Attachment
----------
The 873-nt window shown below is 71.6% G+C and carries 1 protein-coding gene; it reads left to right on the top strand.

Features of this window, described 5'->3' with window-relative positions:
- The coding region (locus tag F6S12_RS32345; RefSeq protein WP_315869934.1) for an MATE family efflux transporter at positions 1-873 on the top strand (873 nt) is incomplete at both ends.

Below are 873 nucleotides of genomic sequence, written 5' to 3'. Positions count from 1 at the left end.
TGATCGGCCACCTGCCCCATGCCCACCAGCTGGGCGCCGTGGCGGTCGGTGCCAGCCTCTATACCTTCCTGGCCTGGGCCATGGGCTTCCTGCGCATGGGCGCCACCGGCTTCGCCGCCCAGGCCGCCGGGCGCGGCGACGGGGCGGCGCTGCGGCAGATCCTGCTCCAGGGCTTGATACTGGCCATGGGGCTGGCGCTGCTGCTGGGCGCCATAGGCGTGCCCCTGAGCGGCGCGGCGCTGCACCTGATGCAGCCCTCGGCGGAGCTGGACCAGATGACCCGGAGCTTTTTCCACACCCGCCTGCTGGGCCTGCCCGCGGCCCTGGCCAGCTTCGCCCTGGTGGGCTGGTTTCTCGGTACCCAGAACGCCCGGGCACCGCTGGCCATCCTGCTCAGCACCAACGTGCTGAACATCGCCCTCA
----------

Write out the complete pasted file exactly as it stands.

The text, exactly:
The 873-nt window shown below is 71.6% G+C and carries 1 protein-coding gene; it reads left to right on the top strand.

Features of this window, described 5'->3' with window-relative positions:
- The coding region (locus tag F6S12_RS32345; RefSeq protein WP_315869934.1) for an MATE family efflux transporter at positions 1-873 on the top strand (873 nt) is incomplete at both ends.

Below are 873 nucleotides of genomic sequence, written 5' to 3'. Positions count from 1 at the left end.
TGATCGGCCACCTGCCCCATGCCCACCAGCTGGGCGCCGTGGCGGTCGGTGCCAGCCTCTATACCTTCCTGGCCTGGGCCATGGGCTTCCTGCGCATGGGCGCCACCGGCTTCGCCGCCCAGGCCGCCGGGCGCGGCGACGGGGCGGCGCTGCGGCAGATCCTGCTCCAGGGCTTGATACTGGCCATGGGGCTGGCGCTGCTGCTGGGCGCCATAGGCGTGCCCCTGAGCGGCGCGGCGCTGCACCTGATGCAGCCCTCGGCGGAGCTGGACCAGATGACCCGGAGCTTTTTCCACACCCGCCTGCTGGGCCTGCCCGCGGCCCTGGCCAGCTTCGCCCTGGTGGGCTGGTTTCTCGGTACCCAGAACGCCCGGGCACCGCTGGCCATCCTGCTCAGCACCAACGTGCTGAACATCGCCCTCA